Last but not least, the power of the EU on the international stage diminishes almost daily if it is not united. Moscow and Wash­ing­ton negotiate the future of European security over the heads of EU Europeans. In the competition between China and the US, Europe could become a pawn rather than a player. Under these conditions, German risk assessment steers it from the status quo and pushes it to deepen and strengthen the EU.

Four Visions for the EU

This change to Germany’s interests and goals in its European policy is confronted with an EU whose institutions and mem­bers continue to have very different objec­tives. Four visions for the further development of the Union rival one another.

Since 2017, Emmanuel Macron has been advocating for comprehensive reform of the EU. According to him, the Union must be able to better protect its citizens – in eco­nomic policy as well as social, climate or even security and defence policy. Here, the creation of a sovereign Europe must go hand in hand with a comprehensive politi­cal and institutional relaunch of integration.

In contrast, Commission President von der Leyen relies on the binding effect of large transformation projects. At the core of her Commission’s agenda are the Green Deal and the Digital Strategy, two major projects to restructure the European econo­my. Both projects are based on the Single Market and use the classic instrument of integration through EU legislation. During the pandemic, the Commission also pushed to express visible signs of European soli­dar­ity and sovereignty through joint vaccine procurement, support for short-time work­ing benefits and, last but not least, the reconstruction fund.

A different focus is set by the proponents of the maxim of “good governance”. They include several Nordic member states, such as Denmark, Sweden, Finland, and, with a slight shift with the new government, the Netherlands. According to them, the EU should concentrate on implementing the strategic agenda of the European Council and addressing the practical problems of citizens. However, these states are largely opposed to further deepening or institutional debates, such as those taking place as part of the Conference on the Future of Europe. Instead, in their view, both the EU and its member states should strengthen themselves through good governance, competitive­ness and output legitimacy.

The governments of Poland and Hungary have completely different interests, de­manding a return to intergovernmentalism and to a focus on economic cooperation. They are supported by EU-sceptical parties with good electoral chances in other coun­tries, for example in Italy and northern Europe. From their point of view, EU com­petences already go too far. These forces want to abolish the principle of majority votes in the Council, cut back on Brussels’ competences and eliminate the primacy of EU law over national constitutional law. They argue that the EU should focus on eco­nomic cooperation and leave value-based decisions to its member states.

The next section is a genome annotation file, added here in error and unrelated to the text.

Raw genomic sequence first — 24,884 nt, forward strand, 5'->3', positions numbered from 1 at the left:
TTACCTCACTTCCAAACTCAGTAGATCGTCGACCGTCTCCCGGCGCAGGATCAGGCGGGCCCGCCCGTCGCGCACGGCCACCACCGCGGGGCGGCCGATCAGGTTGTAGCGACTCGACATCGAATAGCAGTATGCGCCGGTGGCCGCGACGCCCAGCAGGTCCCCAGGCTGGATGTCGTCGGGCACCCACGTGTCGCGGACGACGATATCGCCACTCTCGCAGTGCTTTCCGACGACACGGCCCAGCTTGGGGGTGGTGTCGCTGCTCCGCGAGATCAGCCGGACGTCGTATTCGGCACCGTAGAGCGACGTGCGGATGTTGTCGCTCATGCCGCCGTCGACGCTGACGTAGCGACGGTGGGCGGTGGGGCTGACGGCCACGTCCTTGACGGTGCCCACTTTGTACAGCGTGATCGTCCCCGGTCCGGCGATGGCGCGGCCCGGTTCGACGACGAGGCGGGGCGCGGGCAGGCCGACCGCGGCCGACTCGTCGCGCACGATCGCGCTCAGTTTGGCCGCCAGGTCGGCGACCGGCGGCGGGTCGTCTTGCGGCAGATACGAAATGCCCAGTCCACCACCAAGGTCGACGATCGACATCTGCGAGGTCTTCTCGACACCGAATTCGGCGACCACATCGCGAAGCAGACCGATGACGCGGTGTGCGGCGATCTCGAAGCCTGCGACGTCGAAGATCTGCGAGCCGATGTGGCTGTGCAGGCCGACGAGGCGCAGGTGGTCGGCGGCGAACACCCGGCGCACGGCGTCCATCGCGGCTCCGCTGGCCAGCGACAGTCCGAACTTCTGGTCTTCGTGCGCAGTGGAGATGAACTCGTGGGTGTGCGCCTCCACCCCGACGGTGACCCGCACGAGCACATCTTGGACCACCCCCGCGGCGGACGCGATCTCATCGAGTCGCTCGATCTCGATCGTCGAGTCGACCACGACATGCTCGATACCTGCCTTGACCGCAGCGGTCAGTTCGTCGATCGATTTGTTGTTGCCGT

Guidelines for the New German European Policy

While Germany’s EU policy has so far focused on striking a balance between these different aspirations, the traffic light coali­tion seems to want to position itself between Emmanuel Macron’s reform initiatives and the Commission’s modernisation agenda. However, in order to establish itself as a vanguard of European policy, Germany must change its strategy in four areas:

Balancing crisis management and reforms

First, the German government must find a new balance between crisis management and long-term reform. In order to prevent Germany, and the EU as a whole, from being once again absorbed by crisis manage­ment, it should draw up a European policy reform compass as soon as possible and formulate its own dedicated agenda for the future of the EU. Building on the goals of the coalition agreement, this could also set the tone of future climate, digital and social policy initiatives. This, in turn, could be important for the legislative projects of the Union and also contribute to its deepening by setting building blocks for the trans­forma­tion of the European economy. Such an agenda would also require concrete ideas, for example on the question of how the democratic legitimacy of these far-reach­ing decisions can be strengthened.